I grew up working on weekends and in the summers on ranches. I built fences, worked cattle, ran irrigation equipment, picked pecans and anything else that needed to be done. I had part time jobs during school at Sears and at the Cattle Auction Barn in Abilene. Most of my adult life was spent with a job in the city but I went to the country and worked when I could or when the family needed me to do so. I am very familiar with what it takes to run a farm or ranch and it is not something new to me. At sixty years old I moved back to the country where we have a sheep herd of around 100 head of ewes and also do a few other things.
This last week I cut up a deer, ground the meat and made summer sausage. I bought a couple of show hogs I am feeding for a couple of weeks to finish for the processor. I also have a bull I am raising for beef and just bought a nurse cow and two calves to raise for beef next year. For the last two weeks we have had mostly drizzling rain and sleet with temperatures hovering around freezing at night. All of the livestock must have supplemental feed daily in this weather. The ranch is a lob lolly of mud and the truck, our two seat buggy and the stock trailer are covered in mud. Boots have to be cleaned or taken off to go in or out of the house. My clothes have been covered in mud and my fingers burn from the cold. The livestock is always appreciative of the feed and I worry about the small lambs making it in this cold drizzle. It always seems like they are always born in bad weather.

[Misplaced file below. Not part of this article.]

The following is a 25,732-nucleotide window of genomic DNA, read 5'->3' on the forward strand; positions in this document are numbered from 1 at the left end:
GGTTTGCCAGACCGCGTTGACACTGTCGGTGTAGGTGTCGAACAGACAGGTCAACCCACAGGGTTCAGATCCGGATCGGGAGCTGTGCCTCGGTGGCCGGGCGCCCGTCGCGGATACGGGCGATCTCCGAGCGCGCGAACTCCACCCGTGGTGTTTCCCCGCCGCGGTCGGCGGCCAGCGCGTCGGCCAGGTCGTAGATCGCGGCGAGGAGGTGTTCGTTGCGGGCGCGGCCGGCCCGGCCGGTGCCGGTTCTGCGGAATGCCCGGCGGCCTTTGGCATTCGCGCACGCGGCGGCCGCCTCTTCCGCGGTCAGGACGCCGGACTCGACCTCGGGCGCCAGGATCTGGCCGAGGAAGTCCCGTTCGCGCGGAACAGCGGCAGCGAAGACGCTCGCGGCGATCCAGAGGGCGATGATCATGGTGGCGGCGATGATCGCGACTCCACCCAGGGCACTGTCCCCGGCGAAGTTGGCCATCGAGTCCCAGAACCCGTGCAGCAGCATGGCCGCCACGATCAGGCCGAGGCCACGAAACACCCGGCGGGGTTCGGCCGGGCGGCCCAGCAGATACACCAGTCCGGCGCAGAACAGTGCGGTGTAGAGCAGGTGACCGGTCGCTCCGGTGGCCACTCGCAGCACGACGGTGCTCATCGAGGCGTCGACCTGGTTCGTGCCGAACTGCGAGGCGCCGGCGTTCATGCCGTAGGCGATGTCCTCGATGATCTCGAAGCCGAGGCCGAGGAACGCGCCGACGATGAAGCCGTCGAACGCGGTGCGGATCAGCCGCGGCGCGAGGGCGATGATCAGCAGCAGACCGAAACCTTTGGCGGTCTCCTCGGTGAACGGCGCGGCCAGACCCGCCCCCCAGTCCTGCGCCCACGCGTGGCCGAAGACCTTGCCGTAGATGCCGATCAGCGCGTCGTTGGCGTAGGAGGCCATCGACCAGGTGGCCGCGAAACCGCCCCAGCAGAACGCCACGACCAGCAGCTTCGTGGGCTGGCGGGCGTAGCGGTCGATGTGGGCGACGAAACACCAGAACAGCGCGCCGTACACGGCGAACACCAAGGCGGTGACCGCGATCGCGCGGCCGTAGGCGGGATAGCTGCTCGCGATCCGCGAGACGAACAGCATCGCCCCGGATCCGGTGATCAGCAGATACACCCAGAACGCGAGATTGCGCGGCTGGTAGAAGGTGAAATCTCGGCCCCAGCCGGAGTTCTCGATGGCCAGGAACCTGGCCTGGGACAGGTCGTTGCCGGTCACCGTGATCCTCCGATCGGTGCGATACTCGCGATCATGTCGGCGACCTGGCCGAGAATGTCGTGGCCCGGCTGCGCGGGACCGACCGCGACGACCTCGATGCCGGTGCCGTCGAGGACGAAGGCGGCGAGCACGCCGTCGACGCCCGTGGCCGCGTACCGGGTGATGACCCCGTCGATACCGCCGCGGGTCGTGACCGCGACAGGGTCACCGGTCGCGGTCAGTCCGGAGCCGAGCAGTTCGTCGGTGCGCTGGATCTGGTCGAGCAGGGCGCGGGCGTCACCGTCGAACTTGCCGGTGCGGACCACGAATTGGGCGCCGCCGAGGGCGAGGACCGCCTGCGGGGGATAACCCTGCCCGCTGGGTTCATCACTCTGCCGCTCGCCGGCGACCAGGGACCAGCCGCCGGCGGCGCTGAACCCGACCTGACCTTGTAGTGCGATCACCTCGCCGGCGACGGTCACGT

I have had no problem falling asleep at night for the last two weeks but the alarm to get up seems to come much to early these days. This morning I was supposed to go pick up a cow and two calves around 8:00. I walked out the door to feed the show pigs at 7:15 and to my surprise the pigs were not in the pen. I have portable sheep pens and they had simply taken one panel apart and made their escape. The barking of my border collie drew my attention around to the back of the barn where I found my dog nose to nose with the pigs. I got a feed bucket and took some feed to the hogs and let them have a taste, then proceeded to coax them back into the pen and put it back together. By then our bull, the guineas and the chickens had come over to see what was going on and beg for feed. After feeding the beggars I then hooked up the trailer and proceed to drag it out the muddy roads in four wheel drive. When I got to the county road both the truck and trailer were covered in mud and I left a trail of mud to the highway. I got to my appointment at 9:30 instead of 8:00 as planned, where I bought a cow and two calves and made a new friend. Upon my return I had to drag a trailer now heavier with a cow and two calves back through the mud to the pens. After unloading the cattle and putting out feed I put the trailer on the back side of the barn and unhooked it. My wife hollered out and said lunch was ready. I ate a hot lunch and feel like I am ready for bed already but it is only 1:30 and I still need to go to the front pasture and feed the sheep. I love this life but I should have moved out here when I was younger. It almost makes me mad when people say that they bet I am sure enjoying retirement and not having to work. I wonder if they could keep up with everything I do with my time in day. Wild Ed